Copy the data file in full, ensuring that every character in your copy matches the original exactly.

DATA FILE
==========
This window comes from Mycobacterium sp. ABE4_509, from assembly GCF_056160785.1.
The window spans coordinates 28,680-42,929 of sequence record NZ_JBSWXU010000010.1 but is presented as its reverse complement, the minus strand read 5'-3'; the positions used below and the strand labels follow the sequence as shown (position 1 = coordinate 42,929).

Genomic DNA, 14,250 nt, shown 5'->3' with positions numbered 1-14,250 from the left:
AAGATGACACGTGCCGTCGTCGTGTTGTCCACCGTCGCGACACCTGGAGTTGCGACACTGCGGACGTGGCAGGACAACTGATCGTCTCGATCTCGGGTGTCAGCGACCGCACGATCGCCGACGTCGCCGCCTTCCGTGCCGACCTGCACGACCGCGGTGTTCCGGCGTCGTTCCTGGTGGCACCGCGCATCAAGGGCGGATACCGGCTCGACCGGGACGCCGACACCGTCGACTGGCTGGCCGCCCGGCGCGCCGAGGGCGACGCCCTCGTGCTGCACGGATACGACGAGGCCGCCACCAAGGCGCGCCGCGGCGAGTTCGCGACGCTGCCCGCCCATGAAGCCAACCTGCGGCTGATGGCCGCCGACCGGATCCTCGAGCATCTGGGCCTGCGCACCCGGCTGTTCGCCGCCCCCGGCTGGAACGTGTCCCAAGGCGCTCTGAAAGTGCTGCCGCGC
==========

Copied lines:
This window comes from Mycobacterium sp. ABE4_509, from assembly GCF_056160785.1.
The window spans coordinates 28,680-42,929 of sequence record NZ_JBSWXU010000010.1 but is presented as its reverse complement, the minus strand read 5'-3'; the positions used below and the strand labels follow the sequence as shown (position 1 = coordinate 42,929).

Genomic DNA, 14,250 nt, shown 5'->3' with positions numbered 1-14,250 from the left:
AAGATGACACGTGCCGTCGTCGTGTTGTCCACCGTCGCGACACCTGGAGTTGCGACACTGCGGACGTGGCAGGACAACTGATCGTCTCGATCTCGGGTGTCAGCGACCGCACGATCGCCGACGTCGCCGCCTTCCGTGCCGACCTGCACGACCGCGGTGTTCCGGCGTCGTTCCTGGTGGCACCGCGCATCAAGGGCGGATACCGGCTCGACCGGGACGCCGACACCGTCGACTGGCTGGCCGCCCGGCGCGCCGAGGGCGACGCCCTCGTGCTGCACGGATACGACGAGGCCGCCACCAAGGCGCGCCGCGGCGAGTTCGCGACGCTGCCCGCCCATGAAGCCAACCTGCGGCTGATGGCCGCCGACCGGATCCTCGAGCATCTGGGCCTGCGCACCCGGCTGTTCGCCGCCCCCGGCTGGAACGTGTCCCAAGGCGCTCTGAAAGTGCTGCCGCGC